National Geographic : 2011 Apr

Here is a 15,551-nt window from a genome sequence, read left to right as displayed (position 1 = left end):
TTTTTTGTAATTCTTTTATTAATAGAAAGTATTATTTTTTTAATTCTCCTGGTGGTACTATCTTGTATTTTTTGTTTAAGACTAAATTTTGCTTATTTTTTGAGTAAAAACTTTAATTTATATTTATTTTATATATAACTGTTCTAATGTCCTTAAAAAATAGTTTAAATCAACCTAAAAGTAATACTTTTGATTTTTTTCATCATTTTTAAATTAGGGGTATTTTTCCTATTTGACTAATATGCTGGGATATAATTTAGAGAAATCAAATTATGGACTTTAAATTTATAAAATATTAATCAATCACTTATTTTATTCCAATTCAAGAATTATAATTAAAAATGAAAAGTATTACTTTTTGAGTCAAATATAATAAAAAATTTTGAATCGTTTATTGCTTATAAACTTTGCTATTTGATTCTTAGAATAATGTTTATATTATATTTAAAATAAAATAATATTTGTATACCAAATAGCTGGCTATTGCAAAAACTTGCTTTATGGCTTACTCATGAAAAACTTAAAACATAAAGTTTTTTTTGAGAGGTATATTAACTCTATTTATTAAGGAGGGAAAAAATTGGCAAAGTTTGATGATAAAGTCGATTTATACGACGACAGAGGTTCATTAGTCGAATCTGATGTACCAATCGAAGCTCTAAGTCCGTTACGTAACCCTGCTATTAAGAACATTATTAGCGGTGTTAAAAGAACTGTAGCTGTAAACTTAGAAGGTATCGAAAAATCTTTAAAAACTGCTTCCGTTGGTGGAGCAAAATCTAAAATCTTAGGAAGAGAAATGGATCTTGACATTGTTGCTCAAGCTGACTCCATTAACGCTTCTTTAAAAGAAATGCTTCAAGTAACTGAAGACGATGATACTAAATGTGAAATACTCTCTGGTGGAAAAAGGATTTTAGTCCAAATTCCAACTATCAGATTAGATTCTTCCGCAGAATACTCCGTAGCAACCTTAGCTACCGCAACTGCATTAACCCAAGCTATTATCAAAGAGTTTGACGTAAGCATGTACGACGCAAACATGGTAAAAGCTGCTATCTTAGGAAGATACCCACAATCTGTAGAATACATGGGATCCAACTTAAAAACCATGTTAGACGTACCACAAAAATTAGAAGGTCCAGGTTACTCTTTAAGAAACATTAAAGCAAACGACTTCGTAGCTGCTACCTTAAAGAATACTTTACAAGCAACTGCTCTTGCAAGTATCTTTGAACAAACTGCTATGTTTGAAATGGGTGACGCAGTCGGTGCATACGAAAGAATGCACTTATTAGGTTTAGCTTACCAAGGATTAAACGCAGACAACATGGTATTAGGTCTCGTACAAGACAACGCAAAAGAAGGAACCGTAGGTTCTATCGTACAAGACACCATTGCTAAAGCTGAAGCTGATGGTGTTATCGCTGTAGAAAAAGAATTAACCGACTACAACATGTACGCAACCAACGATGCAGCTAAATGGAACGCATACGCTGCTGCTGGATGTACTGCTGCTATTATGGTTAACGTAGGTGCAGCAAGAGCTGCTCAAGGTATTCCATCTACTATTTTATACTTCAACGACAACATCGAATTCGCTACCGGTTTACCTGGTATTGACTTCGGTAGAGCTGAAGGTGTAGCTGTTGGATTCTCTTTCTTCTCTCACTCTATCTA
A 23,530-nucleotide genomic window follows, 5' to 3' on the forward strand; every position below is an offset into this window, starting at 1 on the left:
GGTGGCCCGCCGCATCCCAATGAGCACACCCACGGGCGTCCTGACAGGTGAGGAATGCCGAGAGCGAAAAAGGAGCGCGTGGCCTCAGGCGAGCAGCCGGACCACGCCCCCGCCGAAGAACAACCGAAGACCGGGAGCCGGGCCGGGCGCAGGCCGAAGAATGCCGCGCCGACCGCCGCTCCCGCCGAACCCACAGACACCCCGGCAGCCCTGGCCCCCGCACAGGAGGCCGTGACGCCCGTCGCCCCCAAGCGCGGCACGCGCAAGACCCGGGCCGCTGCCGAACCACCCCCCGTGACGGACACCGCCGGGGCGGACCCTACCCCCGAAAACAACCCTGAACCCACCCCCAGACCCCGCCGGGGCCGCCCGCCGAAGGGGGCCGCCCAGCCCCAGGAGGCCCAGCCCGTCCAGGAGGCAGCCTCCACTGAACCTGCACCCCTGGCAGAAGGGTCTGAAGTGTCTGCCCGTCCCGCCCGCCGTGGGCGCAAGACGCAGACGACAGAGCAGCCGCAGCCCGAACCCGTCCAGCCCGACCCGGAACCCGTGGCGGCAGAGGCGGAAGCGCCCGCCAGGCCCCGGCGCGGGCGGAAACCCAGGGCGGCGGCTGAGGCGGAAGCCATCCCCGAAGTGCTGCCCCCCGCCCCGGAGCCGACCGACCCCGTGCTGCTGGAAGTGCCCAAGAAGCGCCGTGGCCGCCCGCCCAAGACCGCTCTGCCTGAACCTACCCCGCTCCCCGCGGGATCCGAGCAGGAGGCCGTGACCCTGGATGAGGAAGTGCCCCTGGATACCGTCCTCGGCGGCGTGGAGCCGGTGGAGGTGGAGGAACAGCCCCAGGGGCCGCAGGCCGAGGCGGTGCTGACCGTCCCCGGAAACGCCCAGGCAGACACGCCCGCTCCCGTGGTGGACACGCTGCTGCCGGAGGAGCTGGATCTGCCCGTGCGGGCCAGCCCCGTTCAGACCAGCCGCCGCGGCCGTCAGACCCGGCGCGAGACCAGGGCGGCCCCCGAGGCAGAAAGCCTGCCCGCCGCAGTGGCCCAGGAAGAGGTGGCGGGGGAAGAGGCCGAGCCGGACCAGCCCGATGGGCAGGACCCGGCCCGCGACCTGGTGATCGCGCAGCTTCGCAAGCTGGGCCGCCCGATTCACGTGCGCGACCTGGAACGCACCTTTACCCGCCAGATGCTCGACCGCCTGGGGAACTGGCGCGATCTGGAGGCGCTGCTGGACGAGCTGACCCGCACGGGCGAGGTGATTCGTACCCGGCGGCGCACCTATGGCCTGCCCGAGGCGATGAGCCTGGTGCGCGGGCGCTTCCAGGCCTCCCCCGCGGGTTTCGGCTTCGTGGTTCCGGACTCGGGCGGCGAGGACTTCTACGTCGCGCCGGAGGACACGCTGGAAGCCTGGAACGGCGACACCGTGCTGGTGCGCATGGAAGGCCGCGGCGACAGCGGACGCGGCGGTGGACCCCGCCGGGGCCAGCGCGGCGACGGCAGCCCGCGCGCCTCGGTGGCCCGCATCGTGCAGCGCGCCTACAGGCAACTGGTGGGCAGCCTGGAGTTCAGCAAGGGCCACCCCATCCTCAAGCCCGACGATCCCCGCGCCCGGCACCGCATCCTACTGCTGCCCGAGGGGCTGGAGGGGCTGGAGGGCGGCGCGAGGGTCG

In exchange, Russia gave Ukraine, still drowning in debt, a 30 percent discount on natural gas. Reaction was split, as usual, between the Russian-speaking east and south of Ukraine and the western regions, where Ukrainian national- ism runs strong. Galina was pleased. e Russian Navy is in her genes. "My grandson is in the St. Petersburg military academy. My husband was a naval o - cer. My grandmother sewed sailor uniforms. I grew up in a house of heroes in a city of heroes." A city of heroes, a shrine to war. ere are 2,300 memorials in Sevastopol; the city itself is practically bronzed. In 1945 it was awarded the Order of Lenin by the Soviet Union and named a Hero City for enduring a 247-day siege by Ger- many in World War II. Nearly a century earlier it su ered a 349-day siege by French, British, and Turkish troops in the Crimean War. A cautionary note: Crimean history would suggest that it is folly to think that possession of any place, especially paradise, is anything other than a tenancy. Crimea has passed from hand to hand, from Scythians to Greeks to Romans, Goths, Huns, Mongols, and Tatars. e latter, Turkic Muslims who migrated from the Eur- asian steppes in the 13th century, were brutally targeted by Joseph Stalin and suffered mass deportation. For three days in May 1944, Soviet militia pounded on Tatar doors, rounded up families, ordered them to pack, and expelled them to Central Asia---some 200,000 in all. Nearly half died from illness or starvation. "I was a young boy the night they came," said Aydin Shemi- zade, a 76-year-old retired professor from Mos- cow. "I remember reaching for my book bag hanging on the wall. A soldier ripped it out of my hands." His voice cracked. It was 20 years before he saw his homeland again. In 1989 Mikhail Gorbachev allowed Tatars to return to Crimea. About 260,000 have done so, and they now represent 13 percent of Crimea's population. Many live in squatters' shacks on PHOSPHORESCENT DUSK settles over Yalta, a fashionable resort for Russian nobility in the 19th century, war scorched in the 20th. Winston Churchill, participating in the 1945 conference that reconfigured postwar Europe, called the area the "Riviera of Hades."